Trending Topics

Fla. county’s new EOC will be built for Category 5 hurricanes

Miami-Dade County’s new Emergency Operations Center will have a 12-story fortified bunker for offices and emergency vehicles


A rendering of the new Miami-Dade Emergency Operations Center.

Miami-Dade County

By Catherine Odom
Miami Herald

MIAMI — Miami-Dade County will soon have a new emergency command center designed to keep the county running during even the most powerful hurricanes.

On Thursday, the County Commission voted unanimously and without discussion to approve a resolution awarding a $212 million contract to Suffolk Construction Company Inc., to design and build a new Emergency Operations Center, which is expected to be completed in three years.

The new integrated command and communications center will be located in Sweetwater. The building will include a 12-story fortified bunker to house government offices and emergency vehicle parking, among other emergency preparedness features.

The facility will be connected to the county’s Lightspeed Facility by a pedestrian footbridge. The Lightspeed Facility houses 911 and 311 operators, the county’s Real Time Crime Center as well as other communication systems.

Some departments will work out of the new Emergency Operations Center all the time, not just during emergencies, said Miami-Dade County Mayor Daniella Levine Cava. This will include parts of the Fire Department and the Department of Emergency Management.

The current Emergency Operations Center, which is located in Doral and includes the county’s Fire Rescue headquarters, will become the backup command center after the new facility is built. That facility is only rated for Category 4 storms, said Greg Rubin, an assistant fire chief.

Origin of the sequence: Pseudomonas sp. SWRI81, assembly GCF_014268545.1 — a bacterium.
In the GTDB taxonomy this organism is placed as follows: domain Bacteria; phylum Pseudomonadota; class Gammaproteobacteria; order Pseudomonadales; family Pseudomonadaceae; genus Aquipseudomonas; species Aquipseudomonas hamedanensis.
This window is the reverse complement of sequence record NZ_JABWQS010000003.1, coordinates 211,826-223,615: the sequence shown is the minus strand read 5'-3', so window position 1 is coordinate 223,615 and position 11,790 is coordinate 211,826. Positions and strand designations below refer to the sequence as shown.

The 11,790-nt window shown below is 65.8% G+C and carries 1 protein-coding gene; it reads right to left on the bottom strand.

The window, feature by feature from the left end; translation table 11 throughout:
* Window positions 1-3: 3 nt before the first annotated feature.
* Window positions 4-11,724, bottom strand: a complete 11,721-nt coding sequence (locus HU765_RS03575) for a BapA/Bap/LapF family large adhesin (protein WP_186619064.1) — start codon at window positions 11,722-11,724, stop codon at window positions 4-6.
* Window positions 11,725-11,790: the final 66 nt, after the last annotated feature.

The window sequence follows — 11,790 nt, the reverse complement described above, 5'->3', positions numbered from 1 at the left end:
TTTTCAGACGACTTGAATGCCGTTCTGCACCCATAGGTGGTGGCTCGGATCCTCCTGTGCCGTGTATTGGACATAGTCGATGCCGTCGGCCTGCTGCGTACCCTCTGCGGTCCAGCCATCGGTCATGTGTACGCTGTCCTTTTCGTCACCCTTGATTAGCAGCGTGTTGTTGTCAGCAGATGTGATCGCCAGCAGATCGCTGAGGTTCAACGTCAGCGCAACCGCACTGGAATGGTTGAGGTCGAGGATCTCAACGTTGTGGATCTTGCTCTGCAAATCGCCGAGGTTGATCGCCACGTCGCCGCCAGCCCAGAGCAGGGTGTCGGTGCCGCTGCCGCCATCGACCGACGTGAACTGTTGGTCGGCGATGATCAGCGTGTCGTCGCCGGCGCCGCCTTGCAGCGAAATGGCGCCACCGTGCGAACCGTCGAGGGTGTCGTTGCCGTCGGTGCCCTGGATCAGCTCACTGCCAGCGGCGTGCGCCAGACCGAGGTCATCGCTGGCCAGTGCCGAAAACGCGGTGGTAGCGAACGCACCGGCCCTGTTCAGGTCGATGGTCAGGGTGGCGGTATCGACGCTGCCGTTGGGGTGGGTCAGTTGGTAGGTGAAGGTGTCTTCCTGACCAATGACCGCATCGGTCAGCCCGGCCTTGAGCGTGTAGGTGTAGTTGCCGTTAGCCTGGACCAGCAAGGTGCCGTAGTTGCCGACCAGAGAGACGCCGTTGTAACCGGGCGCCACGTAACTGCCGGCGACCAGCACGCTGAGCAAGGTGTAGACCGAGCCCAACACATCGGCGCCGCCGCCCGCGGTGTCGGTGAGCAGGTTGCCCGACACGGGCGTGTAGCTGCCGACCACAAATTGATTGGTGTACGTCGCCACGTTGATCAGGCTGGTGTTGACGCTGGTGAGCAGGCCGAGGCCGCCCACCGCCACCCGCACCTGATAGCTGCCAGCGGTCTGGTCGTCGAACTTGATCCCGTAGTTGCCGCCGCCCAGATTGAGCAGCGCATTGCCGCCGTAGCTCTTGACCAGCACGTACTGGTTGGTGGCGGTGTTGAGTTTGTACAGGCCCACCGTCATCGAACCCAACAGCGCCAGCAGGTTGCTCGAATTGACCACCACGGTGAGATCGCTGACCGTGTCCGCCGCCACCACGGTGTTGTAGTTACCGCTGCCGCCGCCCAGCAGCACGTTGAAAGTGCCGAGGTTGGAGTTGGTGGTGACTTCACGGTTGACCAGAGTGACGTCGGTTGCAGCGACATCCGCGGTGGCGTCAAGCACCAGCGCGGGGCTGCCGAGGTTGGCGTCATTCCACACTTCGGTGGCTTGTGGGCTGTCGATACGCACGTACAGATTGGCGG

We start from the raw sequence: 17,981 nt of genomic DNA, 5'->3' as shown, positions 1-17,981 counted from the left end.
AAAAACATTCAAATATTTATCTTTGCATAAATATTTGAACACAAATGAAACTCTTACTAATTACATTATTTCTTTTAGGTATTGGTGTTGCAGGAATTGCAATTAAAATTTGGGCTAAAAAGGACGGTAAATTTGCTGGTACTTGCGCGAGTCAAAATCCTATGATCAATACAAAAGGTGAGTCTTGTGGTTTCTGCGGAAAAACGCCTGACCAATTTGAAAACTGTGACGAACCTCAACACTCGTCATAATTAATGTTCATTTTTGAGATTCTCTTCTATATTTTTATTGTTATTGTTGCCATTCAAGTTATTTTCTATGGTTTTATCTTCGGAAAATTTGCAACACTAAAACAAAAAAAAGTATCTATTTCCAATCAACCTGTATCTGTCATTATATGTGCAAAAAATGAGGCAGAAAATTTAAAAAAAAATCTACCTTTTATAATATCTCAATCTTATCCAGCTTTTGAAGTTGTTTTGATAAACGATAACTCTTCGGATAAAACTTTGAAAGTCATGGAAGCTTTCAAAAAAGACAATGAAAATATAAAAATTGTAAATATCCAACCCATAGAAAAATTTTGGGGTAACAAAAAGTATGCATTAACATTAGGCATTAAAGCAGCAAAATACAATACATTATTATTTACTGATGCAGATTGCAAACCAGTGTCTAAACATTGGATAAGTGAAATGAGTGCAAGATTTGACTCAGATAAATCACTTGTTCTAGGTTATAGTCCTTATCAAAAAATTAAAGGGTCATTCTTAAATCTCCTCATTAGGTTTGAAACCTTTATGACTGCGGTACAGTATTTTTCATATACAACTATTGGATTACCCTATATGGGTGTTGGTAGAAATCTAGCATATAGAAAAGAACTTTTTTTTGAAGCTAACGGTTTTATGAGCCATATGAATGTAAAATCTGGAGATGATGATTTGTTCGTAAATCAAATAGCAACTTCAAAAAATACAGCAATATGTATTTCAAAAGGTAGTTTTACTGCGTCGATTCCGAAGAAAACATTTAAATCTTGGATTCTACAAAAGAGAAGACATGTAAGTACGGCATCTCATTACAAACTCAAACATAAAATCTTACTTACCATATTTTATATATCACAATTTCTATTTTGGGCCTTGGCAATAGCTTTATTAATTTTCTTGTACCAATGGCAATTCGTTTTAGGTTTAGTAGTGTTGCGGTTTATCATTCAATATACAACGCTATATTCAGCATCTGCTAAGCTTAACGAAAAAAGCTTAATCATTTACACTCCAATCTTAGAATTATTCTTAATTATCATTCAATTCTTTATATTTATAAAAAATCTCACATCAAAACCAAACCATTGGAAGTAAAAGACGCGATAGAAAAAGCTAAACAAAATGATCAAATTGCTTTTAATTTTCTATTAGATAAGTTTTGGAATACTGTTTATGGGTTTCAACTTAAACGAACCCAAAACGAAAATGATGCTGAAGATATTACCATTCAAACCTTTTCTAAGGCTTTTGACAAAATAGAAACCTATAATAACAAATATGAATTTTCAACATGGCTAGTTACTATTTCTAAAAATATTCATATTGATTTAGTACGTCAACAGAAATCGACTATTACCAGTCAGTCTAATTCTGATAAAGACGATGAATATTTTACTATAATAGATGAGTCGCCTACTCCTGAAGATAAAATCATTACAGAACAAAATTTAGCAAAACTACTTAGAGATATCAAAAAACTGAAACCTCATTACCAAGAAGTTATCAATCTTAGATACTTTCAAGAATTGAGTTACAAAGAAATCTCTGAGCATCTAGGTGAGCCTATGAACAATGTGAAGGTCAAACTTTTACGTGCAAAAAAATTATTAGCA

“This one will provide Category 5 protection,” said Alex Muñoz, the director of Internal Services, the department that builds and manages county buildings.

The current Emergency Operations Center in Doral dates back to the late 1990s, Muñoz said.

“The EOC was OK 20 years ago, but it’s not today,” Muñoz said. “We’re at that point where we need all these other improvements.”

Rubin said the Emergency Operations Center and Fire Rescue headquarters were initially rated for Category 3 storms but have undergone improvements since then. He added that there have been no safety issues during storms at that facility.

The current backup facility is a bunker Muñoz estimated dates to the late 1950s, which he called “woefully inadequate to serve as a great backup for us.”

The Emergency Operations Center will include three floors of office space and nine floors of parking for emergency response vehicles and other essential equipment. The Sweetwater facility will also feature eight-inch reinforced walls designed to hold up against Category 5 storms and a helicopter pad. An antenna on the building’s roof will allow radio signals for first responders to be broadcast throughout the county.

The facility also includes 100,000 square feet of shell space between the furnished interior of the building and the exterior wall. The building itself contains 300,000 square feet of furnished space in addition to the shell.

Muñoz added that building a new, up-to-date facility will make the county’s emergency operations more efficient and allow other departments and entities “to be at the table.” For instance, the National Weather Service will have space at the new facility.

The new command center would allow the county to follow the “unified command approach” more efficiently, Muñoz said. This is the federal model for responding to disasters.

The new integrated command and communications center is designed for “continuity of government.” That means the County Commission will be able to meet at this facility under emergency conditions.

This is especially important as the county faces challenges related to climate change, said Levine Cava.

“We’re facing a future in which there is more frequent extreme weather. We need to ensure continuity of government,” said Levine Cava. “So looking ahead, it is good practice to be prepared.”

©2023 Miami Herald.
Distributed by Tribune Content Agency, LLC.